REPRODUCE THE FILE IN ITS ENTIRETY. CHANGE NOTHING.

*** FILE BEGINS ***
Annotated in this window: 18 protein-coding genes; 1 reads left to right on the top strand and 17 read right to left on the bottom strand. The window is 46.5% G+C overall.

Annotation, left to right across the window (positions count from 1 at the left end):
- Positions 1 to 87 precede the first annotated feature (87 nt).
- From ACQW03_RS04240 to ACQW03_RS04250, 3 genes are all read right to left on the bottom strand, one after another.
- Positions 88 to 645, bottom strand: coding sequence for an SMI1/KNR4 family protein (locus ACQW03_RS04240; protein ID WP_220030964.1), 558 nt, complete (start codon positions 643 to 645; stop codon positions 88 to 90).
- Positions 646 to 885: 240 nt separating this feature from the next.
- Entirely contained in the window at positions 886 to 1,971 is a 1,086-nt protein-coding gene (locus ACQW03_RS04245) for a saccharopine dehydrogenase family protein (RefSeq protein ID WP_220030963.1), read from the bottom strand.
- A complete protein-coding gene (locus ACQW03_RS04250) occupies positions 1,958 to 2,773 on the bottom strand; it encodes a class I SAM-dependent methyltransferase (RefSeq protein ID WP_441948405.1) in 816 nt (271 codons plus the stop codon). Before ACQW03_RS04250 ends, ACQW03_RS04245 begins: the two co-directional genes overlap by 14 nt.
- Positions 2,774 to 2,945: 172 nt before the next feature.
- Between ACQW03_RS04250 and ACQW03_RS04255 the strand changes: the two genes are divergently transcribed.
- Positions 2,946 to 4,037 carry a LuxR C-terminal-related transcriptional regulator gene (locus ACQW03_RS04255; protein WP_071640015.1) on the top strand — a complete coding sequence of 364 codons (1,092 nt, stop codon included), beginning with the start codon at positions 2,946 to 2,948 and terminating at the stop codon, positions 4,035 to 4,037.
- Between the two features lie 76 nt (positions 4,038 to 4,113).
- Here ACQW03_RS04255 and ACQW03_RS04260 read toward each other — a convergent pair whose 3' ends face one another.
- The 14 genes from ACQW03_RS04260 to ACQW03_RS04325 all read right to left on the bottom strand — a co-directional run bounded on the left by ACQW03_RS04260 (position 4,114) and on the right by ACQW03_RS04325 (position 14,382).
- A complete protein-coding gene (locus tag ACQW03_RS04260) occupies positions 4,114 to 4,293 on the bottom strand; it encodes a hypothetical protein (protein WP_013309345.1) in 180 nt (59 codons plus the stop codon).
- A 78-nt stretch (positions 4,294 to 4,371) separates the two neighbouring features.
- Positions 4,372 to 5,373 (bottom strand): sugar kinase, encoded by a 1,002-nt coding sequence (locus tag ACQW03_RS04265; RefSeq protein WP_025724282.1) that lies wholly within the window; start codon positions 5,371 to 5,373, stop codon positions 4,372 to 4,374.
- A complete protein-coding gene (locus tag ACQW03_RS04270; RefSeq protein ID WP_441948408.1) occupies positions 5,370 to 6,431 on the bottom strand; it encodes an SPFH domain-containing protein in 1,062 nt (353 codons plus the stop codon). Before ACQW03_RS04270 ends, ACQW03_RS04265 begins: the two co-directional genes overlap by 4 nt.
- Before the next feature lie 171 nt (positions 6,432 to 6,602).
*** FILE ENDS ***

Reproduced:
Annotated in this window: 18 protein-coding genes; 1 reads left to right on the top strand and 17 read right to left on the bottom strand. The window is 46.5% G+C overall.

Annotation, left to right across the window (positions count from 1 at the left end):
- Positions 1 to 87 precede the first annotated feature (87 nt).
- From ACQW03_RS04240 to ACQW03_RS04250, 3 genes are all read right to left on the bottom strand, one after another.
- Positions 88 to 645, bottom strand: coding sequence for an SMI1/KNR4 family protein (locus ACQW03_RS04240; protein ID WP_220030964.1), 558 nt, complete (start codon positions 643 to 645; stop codon positions 88 to 90).
- Positions 646 to 885: 240 nt separating this feature from the next.
- Entirely contained in the window at positions 886 to 1,971 is a 1,086-nt protein-coding gene (locus ACQW03_RS04245) for a saccharopine dehydrogenase family protein (RefSeq protein ID WP_220030963.1), read from the bottom strand.
- A complete protein-coding gene (locus ACQW03_RS04250) occupies positions 1,958 to 2,773 on the bottom strand; it encodes a class I SAM-dependent methyltransferase (RefSeq protein ID WP_441948405.1) in 816 nt (271 codons plus the stop codon). Before ACQW03_RS04250 ends, ACQW03_RS04245 begins: the two co-directional genes overlap by 14 nt.
- Positions 2,774 to 2,945: 172 nt before the next feature.
- Between ACQW03_RS04250 and ACQW03_RS04255 the strand changes: the two genes are divergently transcribed.
- Positions 2,946 to 4,037 carry a LuxR C-terminal-related transcriptional regulator gene (locus ACQW03_RS04255; protein WP_071640015.1) on the top strand — a complete coding sequence of 364 codons (1,092 nt, stop codon included), beginning with the start codon at positions 2,946 to 2,948 and terminating at the stop codon, positions 4,035 to 4,037.
- Between the two features lie 76 nt (positions 4,038 to 4,113).
- Here ACQW03_RS04255 and ACQW03_RS04260 read toward each other — a convergent pair whose 3' ends face one another.
- The 14 genes from ACQW03_RS04260 to ACQW03_RS04325 all read right to left on the bottom strand — a co-directional run bounded on the left by ACQW03_RS04260 (position 4,114) and on the right by ACQW03_RS04325 (position 14,382).
- A complete protein-coding gene (locus tag ACQW03_RS04260) occupies positions 4,114 to 4,293 on the bottom strand; it encodes a hypothetical protein (protein WP_013309345.1) in 180 nt (59 codons plus the stop codon).
- A 78-nt stretch (positions 4,294 to 4,371) separates the two neighbouring features.
- Positions 4,372 to 5,373 (bottom strand): sugar kinase, encoded by a 1,002-nt coding sequence (locus tag ACQW03_RS04265; RefSeq protein WP_025724282.1) that lies wholly within the window; start codon positions 5,371 to 5,373, stop codon positions 4,372 to 4,374.
- A complete protein-coding gene (locus tag ACQW03_RS04270; RefSeq protein ID WP_441948408.1) occupies positions 5,370 to 6,431 on the bottom strand; it encodes an SPFH domain-containing protein in 1,062 nt (353 codons plus the stop codon). Before ACQW03_RS04270 ends, ACQW03_RS04265 begins: the two co-directional genes overlap by 4 nt.
- Before the next feature lie 171 nt (positions 6,432 to 6,602).